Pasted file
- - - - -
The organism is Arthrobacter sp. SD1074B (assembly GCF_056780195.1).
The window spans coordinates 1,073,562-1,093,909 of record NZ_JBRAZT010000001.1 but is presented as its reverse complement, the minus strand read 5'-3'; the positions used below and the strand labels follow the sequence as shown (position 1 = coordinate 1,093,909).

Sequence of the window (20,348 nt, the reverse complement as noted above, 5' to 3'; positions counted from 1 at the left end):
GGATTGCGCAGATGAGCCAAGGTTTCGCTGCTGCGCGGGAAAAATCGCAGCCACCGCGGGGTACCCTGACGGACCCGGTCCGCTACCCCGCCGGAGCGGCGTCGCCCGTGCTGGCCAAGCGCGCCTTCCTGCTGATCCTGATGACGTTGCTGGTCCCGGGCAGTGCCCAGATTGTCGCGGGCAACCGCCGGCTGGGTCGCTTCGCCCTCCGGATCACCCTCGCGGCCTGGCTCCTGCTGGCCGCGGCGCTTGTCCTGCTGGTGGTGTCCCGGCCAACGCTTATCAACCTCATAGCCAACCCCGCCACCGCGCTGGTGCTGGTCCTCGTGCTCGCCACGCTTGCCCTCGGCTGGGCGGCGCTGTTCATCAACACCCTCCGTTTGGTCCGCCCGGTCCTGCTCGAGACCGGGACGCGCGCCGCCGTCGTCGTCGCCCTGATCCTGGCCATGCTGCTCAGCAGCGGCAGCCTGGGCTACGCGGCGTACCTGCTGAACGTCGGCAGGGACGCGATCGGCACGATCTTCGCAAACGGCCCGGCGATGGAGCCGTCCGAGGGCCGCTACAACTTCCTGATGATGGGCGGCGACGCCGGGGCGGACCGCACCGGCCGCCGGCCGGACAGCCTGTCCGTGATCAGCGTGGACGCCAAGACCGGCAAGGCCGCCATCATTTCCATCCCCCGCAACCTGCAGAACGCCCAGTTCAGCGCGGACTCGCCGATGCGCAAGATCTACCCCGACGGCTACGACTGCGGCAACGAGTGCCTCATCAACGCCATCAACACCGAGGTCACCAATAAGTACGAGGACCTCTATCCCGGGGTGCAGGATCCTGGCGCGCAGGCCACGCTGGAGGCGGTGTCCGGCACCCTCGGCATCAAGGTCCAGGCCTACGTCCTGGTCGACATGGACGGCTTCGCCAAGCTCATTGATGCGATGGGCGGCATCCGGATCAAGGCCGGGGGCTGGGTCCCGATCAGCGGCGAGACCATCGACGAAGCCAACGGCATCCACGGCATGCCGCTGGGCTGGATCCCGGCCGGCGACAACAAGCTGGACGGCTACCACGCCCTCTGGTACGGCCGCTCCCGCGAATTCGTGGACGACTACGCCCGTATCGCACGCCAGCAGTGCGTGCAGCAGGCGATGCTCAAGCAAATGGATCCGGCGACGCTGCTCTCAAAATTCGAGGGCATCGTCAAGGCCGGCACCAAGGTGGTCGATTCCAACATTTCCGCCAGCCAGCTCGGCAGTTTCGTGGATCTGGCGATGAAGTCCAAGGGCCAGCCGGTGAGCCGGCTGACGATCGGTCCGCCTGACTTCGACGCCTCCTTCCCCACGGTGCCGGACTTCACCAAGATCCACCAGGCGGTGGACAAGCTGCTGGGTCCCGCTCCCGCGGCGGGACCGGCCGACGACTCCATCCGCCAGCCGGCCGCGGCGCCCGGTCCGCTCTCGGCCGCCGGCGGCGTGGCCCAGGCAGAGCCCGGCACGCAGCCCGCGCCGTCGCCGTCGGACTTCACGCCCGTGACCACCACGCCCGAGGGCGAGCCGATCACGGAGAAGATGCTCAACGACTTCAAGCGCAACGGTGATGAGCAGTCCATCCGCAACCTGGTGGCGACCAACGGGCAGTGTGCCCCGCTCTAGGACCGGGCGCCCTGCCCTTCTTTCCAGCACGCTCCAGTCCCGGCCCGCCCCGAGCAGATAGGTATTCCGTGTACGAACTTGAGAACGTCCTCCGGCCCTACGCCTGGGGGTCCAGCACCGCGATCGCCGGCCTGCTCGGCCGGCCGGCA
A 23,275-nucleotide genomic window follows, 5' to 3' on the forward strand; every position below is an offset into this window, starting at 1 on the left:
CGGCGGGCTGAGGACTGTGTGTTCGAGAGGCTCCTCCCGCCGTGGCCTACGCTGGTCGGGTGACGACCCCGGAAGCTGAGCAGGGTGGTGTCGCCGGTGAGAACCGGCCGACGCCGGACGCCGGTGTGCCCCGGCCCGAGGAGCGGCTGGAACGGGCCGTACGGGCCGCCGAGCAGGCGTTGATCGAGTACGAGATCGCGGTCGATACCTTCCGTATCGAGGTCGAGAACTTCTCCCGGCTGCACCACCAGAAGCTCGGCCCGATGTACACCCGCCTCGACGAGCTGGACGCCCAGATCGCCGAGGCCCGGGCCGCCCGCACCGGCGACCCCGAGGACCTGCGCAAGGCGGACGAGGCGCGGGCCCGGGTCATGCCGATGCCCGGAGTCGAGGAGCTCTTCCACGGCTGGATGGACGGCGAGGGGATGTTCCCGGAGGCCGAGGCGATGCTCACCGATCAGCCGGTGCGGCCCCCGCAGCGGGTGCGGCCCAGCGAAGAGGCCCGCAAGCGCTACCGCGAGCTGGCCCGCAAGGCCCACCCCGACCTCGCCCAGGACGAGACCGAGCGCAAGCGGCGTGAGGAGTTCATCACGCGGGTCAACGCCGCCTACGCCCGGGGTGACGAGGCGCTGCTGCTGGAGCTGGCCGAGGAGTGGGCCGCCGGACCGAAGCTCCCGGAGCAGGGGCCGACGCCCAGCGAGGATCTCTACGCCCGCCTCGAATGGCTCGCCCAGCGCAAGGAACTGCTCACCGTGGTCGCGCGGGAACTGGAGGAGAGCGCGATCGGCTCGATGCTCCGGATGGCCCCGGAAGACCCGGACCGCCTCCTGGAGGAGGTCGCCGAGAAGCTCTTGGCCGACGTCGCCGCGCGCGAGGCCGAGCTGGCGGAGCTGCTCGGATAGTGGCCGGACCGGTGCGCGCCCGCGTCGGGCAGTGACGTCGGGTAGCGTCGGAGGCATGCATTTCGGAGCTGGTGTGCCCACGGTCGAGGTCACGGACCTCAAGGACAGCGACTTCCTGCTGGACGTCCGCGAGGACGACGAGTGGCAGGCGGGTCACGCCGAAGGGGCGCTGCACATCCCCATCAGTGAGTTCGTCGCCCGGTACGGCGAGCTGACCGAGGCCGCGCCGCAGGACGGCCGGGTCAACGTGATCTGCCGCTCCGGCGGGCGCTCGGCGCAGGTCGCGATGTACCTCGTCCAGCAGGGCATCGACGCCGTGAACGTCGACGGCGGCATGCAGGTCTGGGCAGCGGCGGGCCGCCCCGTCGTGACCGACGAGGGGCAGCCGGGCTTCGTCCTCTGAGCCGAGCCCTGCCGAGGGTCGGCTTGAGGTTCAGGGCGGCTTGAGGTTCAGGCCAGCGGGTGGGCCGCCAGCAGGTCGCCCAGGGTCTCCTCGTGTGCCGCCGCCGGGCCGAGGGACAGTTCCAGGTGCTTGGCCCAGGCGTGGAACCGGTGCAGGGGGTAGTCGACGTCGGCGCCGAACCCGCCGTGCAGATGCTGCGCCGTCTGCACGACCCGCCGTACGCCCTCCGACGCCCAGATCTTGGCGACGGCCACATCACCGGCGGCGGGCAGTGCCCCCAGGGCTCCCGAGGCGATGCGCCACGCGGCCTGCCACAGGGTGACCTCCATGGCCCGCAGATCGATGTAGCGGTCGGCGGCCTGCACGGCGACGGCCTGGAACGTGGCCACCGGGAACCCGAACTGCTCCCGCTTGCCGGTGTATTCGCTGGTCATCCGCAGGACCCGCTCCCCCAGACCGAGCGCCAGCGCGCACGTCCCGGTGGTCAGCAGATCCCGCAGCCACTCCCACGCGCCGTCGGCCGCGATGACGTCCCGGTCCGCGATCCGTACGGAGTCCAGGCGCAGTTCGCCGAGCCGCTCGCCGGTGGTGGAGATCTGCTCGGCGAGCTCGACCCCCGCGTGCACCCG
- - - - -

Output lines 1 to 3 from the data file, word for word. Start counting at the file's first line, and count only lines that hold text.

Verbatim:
The organism is Arthrobacter sp. SD1074B (assembly GCF_056780195.1).
The window spans coordinates 1,073,562-1,093,909 of record NZ_JBRAZT010000001.1 but is presented as its reverse complement, the minus strand read 5'-3'; the positions used below and the strand labels follow the sequence as shown (position 1 = coordinate 1,093,909).

Sequence of the window (20,348 nt, the reverse complement as noted above, 5' to 3'; positions counted from 1 at the left end):